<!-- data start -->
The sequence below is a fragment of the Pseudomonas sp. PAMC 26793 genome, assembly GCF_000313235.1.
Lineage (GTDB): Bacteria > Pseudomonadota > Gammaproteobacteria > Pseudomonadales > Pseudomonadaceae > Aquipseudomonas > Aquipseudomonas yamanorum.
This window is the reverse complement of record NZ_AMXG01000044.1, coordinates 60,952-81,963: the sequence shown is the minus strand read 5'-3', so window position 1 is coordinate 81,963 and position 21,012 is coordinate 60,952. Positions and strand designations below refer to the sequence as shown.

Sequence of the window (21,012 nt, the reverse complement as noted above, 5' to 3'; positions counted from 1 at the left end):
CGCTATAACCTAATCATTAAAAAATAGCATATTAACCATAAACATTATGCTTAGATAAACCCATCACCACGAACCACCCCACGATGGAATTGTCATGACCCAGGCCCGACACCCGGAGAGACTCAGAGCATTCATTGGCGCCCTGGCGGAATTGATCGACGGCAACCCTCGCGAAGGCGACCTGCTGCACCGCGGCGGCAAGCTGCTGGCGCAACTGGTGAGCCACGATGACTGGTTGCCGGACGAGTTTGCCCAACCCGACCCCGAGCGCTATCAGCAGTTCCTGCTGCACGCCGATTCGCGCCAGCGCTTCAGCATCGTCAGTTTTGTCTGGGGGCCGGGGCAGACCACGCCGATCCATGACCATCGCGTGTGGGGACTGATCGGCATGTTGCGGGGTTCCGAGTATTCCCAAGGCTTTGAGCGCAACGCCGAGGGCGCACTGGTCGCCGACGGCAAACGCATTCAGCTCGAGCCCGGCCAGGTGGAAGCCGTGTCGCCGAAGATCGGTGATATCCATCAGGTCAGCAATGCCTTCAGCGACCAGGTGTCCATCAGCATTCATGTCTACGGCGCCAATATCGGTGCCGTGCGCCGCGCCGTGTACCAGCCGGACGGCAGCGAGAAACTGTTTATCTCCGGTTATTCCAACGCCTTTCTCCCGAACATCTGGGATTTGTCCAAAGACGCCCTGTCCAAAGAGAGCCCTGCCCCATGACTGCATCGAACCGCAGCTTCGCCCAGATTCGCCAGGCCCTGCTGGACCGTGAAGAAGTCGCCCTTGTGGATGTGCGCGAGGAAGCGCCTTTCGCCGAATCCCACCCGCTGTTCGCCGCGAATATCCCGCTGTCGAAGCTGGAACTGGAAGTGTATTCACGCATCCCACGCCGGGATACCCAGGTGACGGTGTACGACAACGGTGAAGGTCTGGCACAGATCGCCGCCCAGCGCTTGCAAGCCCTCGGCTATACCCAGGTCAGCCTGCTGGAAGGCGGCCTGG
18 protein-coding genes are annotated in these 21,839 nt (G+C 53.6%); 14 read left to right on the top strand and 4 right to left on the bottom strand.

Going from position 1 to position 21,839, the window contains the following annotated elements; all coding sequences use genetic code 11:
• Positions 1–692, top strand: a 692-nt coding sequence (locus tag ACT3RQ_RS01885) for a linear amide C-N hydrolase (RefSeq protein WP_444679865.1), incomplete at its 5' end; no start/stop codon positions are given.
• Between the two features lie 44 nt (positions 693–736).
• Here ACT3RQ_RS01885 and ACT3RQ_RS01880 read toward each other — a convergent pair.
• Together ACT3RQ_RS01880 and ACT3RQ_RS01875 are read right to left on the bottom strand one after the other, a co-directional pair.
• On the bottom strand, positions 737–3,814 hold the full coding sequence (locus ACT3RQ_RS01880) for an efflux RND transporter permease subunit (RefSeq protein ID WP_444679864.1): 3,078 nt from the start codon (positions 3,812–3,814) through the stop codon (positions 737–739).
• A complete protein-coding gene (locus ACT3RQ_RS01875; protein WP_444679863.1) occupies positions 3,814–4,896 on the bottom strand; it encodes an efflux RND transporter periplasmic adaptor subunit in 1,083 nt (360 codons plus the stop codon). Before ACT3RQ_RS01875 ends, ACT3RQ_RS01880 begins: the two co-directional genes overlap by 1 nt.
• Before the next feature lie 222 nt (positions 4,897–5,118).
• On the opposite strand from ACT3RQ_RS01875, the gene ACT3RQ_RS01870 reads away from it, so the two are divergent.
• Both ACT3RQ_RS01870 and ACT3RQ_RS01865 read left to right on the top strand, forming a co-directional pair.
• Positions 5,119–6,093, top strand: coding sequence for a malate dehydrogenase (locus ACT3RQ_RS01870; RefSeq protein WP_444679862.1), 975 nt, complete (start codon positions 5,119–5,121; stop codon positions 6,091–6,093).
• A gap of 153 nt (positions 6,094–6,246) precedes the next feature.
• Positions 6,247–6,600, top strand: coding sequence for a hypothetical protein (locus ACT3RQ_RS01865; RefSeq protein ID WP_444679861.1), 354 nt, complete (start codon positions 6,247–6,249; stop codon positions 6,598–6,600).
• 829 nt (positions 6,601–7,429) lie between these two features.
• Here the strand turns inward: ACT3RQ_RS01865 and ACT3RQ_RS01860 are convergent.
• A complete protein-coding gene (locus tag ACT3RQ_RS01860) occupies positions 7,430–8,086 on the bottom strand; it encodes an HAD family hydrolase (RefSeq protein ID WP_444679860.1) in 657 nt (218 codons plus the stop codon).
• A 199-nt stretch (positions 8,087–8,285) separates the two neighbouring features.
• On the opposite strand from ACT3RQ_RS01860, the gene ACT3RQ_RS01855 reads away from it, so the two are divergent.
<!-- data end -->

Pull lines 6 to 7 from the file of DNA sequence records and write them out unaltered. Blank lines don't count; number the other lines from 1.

18 protein-coding genes are annotated in these 21,839 nt (G+C 53.6%); 14 read left to right on the top strand and 4 right to left on the bottom strand.

Going from position 1 to position 21,839, the window contains the following annotated elements; all coding sequences use genetic code 11: